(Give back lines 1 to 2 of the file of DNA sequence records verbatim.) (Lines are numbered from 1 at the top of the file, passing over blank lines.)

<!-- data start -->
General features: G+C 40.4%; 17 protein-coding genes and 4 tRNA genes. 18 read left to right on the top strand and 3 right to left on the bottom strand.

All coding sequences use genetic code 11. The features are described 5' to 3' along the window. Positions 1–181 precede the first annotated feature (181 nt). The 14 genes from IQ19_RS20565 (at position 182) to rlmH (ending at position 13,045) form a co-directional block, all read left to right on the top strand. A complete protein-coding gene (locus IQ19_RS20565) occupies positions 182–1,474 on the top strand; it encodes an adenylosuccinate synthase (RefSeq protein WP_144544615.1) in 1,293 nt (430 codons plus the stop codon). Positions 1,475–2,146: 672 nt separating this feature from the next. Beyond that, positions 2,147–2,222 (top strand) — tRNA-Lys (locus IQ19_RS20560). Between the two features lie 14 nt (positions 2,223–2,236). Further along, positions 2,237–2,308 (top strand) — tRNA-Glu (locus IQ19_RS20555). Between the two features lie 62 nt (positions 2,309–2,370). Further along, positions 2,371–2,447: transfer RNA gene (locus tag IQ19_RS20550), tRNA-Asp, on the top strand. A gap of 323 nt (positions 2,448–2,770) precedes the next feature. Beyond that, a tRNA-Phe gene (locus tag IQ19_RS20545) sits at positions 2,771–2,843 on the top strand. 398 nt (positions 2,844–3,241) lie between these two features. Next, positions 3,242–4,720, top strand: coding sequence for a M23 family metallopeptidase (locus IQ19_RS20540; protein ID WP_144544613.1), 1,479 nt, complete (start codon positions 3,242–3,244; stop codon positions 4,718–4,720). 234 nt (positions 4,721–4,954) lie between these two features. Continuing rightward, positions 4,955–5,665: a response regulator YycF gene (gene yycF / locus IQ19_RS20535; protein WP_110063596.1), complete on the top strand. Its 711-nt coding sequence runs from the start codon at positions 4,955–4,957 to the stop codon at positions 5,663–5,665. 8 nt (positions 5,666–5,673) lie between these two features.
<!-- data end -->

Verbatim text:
General features: G+C 40.4%; 17 protein-coding genes and 4 tRNA genes. 18 read left to right on the top strand and 3 right to left on the bottom strand.

All coding sequences use genetic code 11. The features are described 5' to 3' along the window. Positions 1–181 precede the first annotated feature (181 nt). The 14 genes from IQ19_RS20565 (at position 182) to rlmH (ending at position 13,045) form a co-directional block, all read left to right on the top strand. A complete protein-coding gene (locus IQ19_RS20565) occupies positions 182–1,474 on the top strand; it encodes an adenylosuccinate synthase (RefSeq protein WP_144544615.1) in 1,293 nt (430 codons plus the stop codon). Positions 1,475–2,146: 672 nt separating this feature from the next. Beyond that, positions 2,147–2,222 (top strand) — tRNA-Lys (locus IQ19_RS20560). Between the two features lie 14 nt (positions 2,223–2,236). Further along, positions 2,237–2,308 (top strand) — tRNA-Glu (locus IQ19_RS20555). Between the two features lie 62 nt (positions 2,309–2,370). Further along, positions 2,371–2,447: transfer RNA gene (locus tag IQ19_RS20550), tRNA-Asp, on the top strand. A gap of 323 nt (positions 2,448–2,770) precedes the next feature. Beyond that, a tRNA-Phe gene (locus tag IQ19_RS20545) sits at positions 2,771–2,843 on the top strand. 398 nt (positions 2,844–3,241) lie between these two features. Next, positions 3,242–4,720, top strand: coding sequence for a M23 family metallopeptidase (locus IQ19_RS20540; protein ID WP_144544613.1), 1,479 nt, complete (start codon positions 3,242–3,244; stop codon positions 4,718–4,720). 234 nt (positions 4,721–4,954) lie between these two features. Continuing rightward, positions 4,955–5,665: a response regulator YycF gene (gene yycF / locus IQ19_RS20535; protein WP_110063596.1), complete on the top strand. Its 711-nt coding sequence runs from the start codon at positions 4,955–4,957 to the stop codon at positions 5,663–5,665. 8 nt (positions 5,666–5,673) lie between these two features.